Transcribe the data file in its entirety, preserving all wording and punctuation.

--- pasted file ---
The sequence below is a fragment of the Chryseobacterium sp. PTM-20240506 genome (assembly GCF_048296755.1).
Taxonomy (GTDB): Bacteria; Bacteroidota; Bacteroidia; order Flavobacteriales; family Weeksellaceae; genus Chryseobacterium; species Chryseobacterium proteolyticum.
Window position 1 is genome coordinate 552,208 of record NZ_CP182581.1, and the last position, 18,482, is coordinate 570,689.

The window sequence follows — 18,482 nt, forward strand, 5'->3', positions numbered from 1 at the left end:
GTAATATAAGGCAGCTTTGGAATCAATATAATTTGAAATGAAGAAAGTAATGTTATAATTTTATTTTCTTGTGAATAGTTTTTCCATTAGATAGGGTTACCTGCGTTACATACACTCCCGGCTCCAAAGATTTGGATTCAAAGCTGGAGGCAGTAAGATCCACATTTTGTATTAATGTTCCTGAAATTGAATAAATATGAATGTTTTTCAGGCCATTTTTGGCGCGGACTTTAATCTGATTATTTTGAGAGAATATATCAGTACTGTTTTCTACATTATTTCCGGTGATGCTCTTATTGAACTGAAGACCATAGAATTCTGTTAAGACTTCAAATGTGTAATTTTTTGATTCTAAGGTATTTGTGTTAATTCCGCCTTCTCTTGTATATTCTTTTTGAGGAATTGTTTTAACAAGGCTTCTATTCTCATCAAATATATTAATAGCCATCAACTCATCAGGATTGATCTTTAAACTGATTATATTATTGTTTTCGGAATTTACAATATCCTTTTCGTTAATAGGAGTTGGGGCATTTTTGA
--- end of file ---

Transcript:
The sequence below is a fragment of the Chryseobacterium sp. PTM-20240506 genome (assembly GCF_048296755.1).
Taxonomy (GTDB): Bacteria; Bacteroidota; Bacteroidia; order Flavobacteriales; family Weeksellaceae; genus Chryseobacterium; species Chryseobacterium proteolyticum.
Window position 1 is genome coordinate 552,208 of record NZ_CP182581.1, and the last position, 18,482, is coordinate 570,689.

The window sequence follows — 18,482 nt, forward strand, 5'->3', positions numbered from 1 at the left end:
GTAATATAAGGCAGCTTTGGAATCAATATAATTTGAAATGAAGAAAGTAATGTTATAATTTTATTTTCTTGTGAATAGTTTTTCCATTAGATAGGGTTACCTGCGTTACATACACTCCCGGCTCCAAAGATTTGGATTCAAAGCTGGAGGCAGTAAGATCCACATTTTGTATTAATGTTCCTGAAATTGAATAAATATGAATGTTTTTCAGGCCATTTTTGGCGCGGACTTTAATCTGATTATTTTGAGAGAATATATCAGTACTGTTTTCTACATTATTTCCGGTGATGCTCTTATTGAACTGAAGACCATAGAATTCTGTTAAGACTTCAAATGTGTAATTTTTTGATTCTAAGGTATTTGTGTTAATTCCGCCTTCTCTTGTATATTCTTTTTGAGGAATTGTTTTAACAAGGCTTCTATTCTCATCAAATATATTAATAGCCATCAACTCATCAGGATTGATCTTTAAACTGATTATATTATTGTTTTCGGAATTTACAATATCCTTTTCGTTAATAGGAGTTGGGGCATTTTTGA